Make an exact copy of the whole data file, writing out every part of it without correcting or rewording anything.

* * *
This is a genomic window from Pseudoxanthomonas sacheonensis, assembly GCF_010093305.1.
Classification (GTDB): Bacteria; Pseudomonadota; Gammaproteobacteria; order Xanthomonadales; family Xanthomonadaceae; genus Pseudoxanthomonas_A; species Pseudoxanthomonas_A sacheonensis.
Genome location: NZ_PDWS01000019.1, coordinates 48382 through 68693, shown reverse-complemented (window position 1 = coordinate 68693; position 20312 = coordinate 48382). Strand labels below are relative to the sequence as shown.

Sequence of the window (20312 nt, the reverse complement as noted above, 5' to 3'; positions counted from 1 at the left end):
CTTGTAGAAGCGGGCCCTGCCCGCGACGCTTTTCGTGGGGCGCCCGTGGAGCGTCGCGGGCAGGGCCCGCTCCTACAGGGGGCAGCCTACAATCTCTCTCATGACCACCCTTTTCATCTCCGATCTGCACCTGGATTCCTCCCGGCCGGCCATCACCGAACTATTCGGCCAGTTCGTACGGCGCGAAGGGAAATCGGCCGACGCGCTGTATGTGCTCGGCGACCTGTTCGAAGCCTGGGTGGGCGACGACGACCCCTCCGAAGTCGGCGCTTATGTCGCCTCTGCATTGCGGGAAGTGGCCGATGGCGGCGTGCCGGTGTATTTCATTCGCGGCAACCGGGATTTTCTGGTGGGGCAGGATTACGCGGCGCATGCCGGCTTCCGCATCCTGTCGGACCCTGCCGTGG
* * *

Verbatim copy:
This is a genomic window from Pseudoxanthomonas sacheonensis, assembly GCF_010093305.1.
Classification (GTDB): Bacteria; Pseudomonadota; Gammaproteobacteria; order Xanthomonadales; family Xanthomonadaceae; genus Pseudoxanthomonas_A; species Pseudoxanthomonas_A sacheonensis.
Genome location: NZ_PDWS01000019.1, coordinates 48382 through 68693, shown reverse-complemented (window position 1 = coordinate 68693; position 20312 = coordinate 48382). Strand labels below are relative to the sequence as shown.

Sequence of the window (20312 nt, the reverse complement as noted above, 5' to 3'; positions counted from 1 at the left end):
CTTGTAGAAGCGGGCCCTGCCCGCGACGCTTTTCGTGGGGCGCCCGTGGAGCGTCGCGGGCAGGGCCCGCTCCTACAGGGGGCAGCCTACAATCTCTCTCATGACCACCCTTTTCATCTCCGATCTGCACCTGGATTCCTCCCGGCCGGCCATCACCGAACTATTCGGCCAGTTCGTACGGCGCGAAGGGAAATCGGCCGACGCGCTGTATGTGCTCGGCGACCTGTTCGAAGCCTGGGTGGGCGACGACGACCCCTCCGAAGTCGGCGCTTATGTCGCCTCTGCATTGCGGGAAGTGGCCGATGGCGGCGTGCCGGTGTATTTCATTCGCGGCAACCGGGATTTTCTGGTGGGGCAGGATTACGCGGCGCATGCCGGCTTCCGCATCCTGTCGGACCCTGCCGTGG